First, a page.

Powerful Legislator Leads Attack on Wind Industry While Pushing Taxpayer Subsidies for Coal Plants
What happened to Bill Seitz?
On at least 15 occasions, according to our review, powerful Ohio House Majority Leader Bill Seitz has said he believes in free markets, proclaimed himself a “capitalist” or declared his opposition to energy mandates. As a leading board member of the conservative American Legislative Exchange Council (ALEC), he claims to believe in “limited government [and] free markets.”
But recently, Rep. Seitz has begun picking energy winners and losers.
From his post as Majority Leader in Ohio’s House of Representatives, Seitz has aggressively worked to bolster the fortunes of the state’s aging coal plants, while leading efforts to block the wind industry in Ohio. This has happened while the state’s coal industry continues to shrink and wind power — now cheaper than coal — has grown dramatically in surrounding states.
Coal has been mined in Ohio for two centuries. By the mid-1880s, ten million tons were being produced every year. But by the mid-Twentieth Century, coal was in decline, replaced by other fossil fuels and now a fast-growing newcomer: wind.
Free Markets Forgotten
But then, self-proclaimed free market evangelist Bill Seitz decided to defend coal.
The vehicle has been House Bill 239. It would enable the state’s four investor owned utilities — Dayton Power & Light, FirstEnergy, American Electric Power and Duke Energy — along with utilities in several neighboring states that are owners of the Ohio Valley Electric Corporation (OVEC), to charge their customers extra fees to subsidize uncompetitive coal and nuclear plants.Rep. Seitz has aggressively promoted this coal bail-out. His opposition to energy mandates has apparently been conveniently forgotten.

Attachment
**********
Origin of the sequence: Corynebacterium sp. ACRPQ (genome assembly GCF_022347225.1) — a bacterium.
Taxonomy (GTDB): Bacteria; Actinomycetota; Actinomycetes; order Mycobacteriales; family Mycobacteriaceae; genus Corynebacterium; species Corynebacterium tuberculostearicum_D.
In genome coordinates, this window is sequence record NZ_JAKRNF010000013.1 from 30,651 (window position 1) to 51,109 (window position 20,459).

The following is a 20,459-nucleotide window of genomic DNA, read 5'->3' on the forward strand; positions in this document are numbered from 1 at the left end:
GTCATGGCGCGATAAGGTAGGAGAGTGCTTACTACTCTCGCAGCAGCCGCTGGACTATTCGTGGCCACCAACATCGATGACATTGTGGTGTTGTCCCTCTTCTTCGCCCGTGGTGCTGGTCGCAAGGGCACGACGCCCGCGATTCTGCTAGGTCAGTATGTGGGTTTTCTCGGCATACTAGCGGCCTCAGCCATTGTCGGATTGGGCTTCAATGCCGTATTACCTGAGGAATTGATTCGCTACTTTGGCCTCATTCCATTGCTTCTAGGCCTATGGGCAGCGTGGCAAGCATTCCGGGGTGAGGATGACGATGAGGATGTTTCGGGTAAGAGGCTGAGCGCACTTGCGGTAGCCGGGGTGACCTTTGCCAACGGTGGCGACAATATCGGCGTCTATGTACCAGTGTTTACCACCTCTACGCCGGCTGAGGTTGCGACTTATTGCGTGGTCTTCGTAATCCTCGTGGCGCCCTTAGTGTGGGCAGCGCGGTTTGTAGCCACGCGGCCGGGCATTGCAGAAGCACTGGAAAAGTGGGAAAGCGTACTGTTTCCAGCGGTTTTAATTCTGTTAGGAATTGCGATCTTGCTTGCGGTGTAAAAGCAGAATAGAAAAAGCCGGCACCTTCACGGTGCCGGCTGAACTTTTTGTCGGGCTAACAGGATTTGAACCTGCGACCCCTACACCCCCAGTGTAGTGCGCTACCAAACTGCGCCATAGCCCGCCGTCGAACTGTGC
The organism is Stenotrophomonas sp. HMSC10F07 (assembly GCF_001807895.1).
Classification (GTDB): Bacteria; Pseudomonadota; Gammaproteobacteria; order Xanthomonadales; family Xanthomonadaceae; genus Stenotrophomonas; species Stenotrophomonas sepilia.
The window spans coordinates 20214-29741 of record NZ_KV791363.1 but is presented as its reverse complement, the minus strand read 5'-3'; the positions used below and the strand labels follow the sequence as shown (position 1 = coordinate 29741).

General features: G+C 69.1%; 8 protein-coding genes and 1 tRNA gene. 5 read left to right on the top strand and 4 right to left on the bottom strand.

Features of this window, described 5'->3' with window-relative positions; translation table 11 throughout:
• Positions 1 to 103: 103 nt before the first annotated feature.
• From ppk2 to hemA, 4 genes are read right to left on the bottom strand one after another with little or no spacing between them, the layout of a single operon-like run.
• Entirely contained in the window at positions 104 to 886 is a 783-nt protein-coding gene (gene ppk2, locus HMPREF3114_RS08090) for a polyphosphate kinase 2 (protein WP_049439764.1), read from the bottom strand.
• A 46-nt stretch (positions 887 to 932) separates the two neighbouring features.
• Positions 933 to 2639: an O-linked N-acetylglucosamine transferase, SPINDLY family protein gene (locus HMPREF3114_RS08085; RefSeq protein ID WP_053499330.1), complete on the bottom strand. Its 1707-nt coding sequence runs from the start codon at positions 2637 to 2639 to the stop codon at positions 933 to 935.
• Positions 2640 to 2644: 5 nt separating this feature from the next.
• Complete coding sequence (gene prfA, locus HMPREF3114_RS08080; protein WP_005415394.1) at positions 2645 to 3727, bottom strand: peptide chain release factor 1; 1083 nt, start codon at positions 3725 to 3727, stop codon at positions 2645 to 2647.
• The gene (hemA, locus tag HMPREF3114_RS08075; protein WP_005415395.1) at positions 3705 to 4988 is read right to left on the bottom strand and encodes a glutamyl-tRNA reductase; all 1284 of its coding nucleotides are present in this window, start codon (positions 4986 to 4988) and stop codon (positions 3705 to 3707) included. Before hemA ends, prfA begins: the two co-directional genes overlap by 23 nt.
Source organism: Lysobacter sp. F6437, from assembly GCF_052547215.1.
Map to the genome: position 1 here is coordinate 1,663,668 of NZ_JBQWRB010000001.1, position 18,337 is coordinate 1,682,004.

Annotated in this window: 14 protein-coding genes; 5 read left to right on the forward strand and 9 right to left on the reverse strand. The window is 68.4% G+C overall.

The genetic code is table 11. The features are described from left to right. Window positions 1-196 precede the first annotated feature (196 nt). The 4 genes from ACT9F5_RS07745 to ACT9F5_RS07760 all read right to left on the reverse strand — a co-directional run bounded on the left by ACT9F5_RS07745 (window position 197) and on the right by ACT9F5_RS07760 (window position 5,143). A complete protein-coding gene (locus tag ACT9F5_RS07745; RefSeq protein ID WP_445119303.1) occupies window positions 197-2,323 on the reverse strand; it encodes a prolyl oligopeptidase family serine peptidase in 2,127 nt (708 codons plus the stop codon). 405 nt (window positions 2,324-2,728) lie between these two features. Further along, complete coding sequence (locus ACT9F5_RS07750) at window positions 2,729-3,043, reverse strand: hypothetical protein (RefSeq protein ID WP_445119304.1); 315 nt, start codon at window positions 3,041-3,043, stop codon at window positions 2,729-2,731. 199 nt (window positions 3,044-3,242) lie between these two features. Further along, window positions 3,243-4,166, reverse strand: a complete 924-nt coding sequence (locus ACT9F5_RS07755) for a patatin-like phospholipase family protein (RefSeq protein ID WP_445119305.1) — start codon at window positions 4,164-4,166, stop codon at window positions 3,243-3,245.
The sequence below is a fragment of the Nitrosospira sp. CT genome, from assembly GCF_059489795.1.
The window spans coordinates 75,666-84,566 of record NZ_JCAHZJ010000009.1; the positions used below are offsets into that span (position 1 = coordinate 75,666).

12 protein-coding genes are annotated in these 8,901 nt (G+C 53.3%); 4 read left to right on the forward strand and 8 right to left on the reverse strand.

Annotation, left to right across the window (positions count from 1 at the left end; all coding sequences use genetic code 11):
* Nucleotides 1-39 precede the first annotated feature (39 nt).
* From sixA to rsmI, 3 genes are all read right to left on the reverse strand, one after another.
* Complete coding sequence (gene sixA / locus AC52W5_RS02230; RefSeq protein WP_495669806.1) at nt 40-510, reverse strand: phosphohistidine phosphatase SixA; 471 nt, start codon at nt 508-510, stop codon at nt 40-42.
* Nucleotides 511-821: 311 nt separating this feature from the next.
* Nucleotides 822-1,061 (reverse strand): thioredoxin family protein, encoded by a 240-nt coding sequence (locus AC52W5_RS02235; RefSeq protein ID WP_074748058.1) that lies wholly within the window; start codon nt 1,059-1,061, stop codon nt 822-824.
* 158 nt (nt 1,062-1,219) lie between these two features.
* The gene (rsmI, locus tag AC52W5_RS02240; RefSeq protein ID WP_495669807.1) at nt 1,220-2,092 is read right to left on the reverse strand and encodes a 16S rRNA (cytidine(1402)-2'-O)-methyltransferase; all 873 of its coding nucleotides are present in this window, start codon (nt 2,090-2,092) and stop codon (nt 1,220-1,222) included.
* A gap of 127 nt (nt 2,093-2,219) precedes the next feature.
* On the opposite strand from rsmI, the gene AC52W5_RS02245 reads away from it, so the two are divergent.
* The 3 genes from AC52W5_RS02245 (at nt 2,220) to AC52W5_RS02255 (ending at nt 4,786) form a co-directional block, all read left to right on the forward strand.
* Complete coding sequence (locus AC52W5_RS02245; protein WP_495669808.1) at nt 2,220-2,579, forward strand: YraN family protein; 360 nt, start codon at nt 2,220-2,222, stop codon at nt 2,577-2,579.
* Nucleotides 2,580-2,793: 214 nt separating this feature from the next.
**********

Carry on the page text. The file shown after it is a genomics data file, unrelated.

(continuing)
In contrast, Rep. Seitz has almost singlehandedly blocked Ohio’s wind industry. In 2014, an anonymous last-minute insertion of language into a budget bill mandated that wind turbines be a set at a minimum distance of 1,125 feet from adjacent property. The minimum distance had previously been 550 feet. Seitz has repeatedly justified and defended the setback provision.
Seitz —then an Ohio State Senator — was the only lawmaker to speak in favor of the huge setback during less than 10 minutes of discussion on the Ohio Senate floor.
Because of this unprecedented setback restriction, the wind industry has ended development in Ohio. Meanwhile, investment and job creation are ballooning in nearby states: three times more in Michigan ($3.1B) and Pennsylvania ($2.8B), four times more in Indiana ($4.1B), and eight times more in Illinois ($8.4 B).
For a free market politician, that’s a lot of market interference. It’s also something we plan on exploring more in the coming months.
Scott Peterson is executive director of Checks and Balances Project, an investigative blog that seeks to hold government officials, lobbyists and corporate management accountable to the public. Funding for C&BP comes from sustainable economy philanthropies and donors.